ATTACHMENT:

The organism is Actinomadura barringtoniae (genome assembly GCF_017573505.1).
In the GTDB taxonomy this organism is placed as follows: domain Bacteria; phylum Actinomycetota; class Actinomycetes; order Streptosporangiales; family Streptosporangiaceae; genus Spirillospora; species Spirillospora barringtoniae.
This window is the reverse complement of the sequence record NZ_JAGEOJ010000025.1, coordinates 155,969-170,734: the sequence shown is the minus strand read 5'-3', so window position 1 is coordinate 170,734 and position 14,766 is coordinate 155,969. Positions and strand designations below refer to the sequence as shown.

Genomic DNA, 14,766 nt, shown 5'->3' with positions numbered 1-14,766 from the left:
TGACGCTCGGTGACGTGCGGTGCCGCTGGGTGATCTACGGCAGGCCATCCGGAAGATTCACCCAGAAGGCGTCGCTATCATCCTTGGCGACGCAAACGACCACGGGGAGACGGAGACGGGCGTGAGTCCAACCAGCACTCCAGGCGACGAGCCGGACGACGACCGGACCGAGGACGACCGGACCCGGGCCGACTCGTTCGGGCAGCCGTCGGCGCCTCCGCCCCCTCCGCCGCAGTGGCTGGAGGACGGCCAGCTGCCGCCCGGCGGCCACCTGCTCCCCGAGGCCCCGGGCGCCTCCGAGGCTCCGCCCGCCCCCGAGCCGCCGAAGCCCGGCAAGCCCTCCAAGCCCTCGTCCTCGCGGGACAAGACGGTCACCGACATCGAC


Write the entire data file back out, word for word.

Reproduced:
The organism is Actinomadura barringtoniae (genome assembly GCF_017573505.1).
In the GTDB taxonomy this organism is placed as follows: domain Bacteria; phylum Actinomycetota; class Actinomycetes; order Streptosporangiales; family Streptosporangiaceae; genus Spirillospora; species Spirillospora barringtoniae.
This window is the reverse complement of the sequence record NZ_JAGEOJ010000025.1, coordinates 155,969-170,734: the sequence shown is the minus strand read 5'-3', so window position 1 is coordinate 170,734 and position 14,766 is coordinate 155,969. Positions and strand designations below refer to the sequence as shown.

Genomic DNA, 14,766 nt, shown 5'->3' with positions numbered 1-14,766 from the left:
TGACGCTCGGTGACGTGCGGTGCCGCTGGGTGATCTACGGCAGGCCATCCGGAAGATTCACCCAGAAGGCGTCGCTATCATCCTTGGCGACGCAAACGACCACGGGGAGACGGAGACGGGCGTGAGTCCAACCAGCACTCCAGGCGACGAGCCGGACGACGACCGGACCGAGGACGACCGGACCCGGGCCGACTCGTTCGGGCAGCCGTCGGCGCCTCCGCCCCCTCCGCCGCAGTGGCTGGAGGACGGCCAGCTGCCGCCCGGCGGCCACCTGCTCCCCGAGGCCCCGGGCGCCTCCGAGGCTCCGCCCGCCCCCGAGCCGCCGAAGCCCGGCAAGCCCTCCAAGCCCTCGTCCTCGCGGGACAAGACGGTCACCGACATCGAC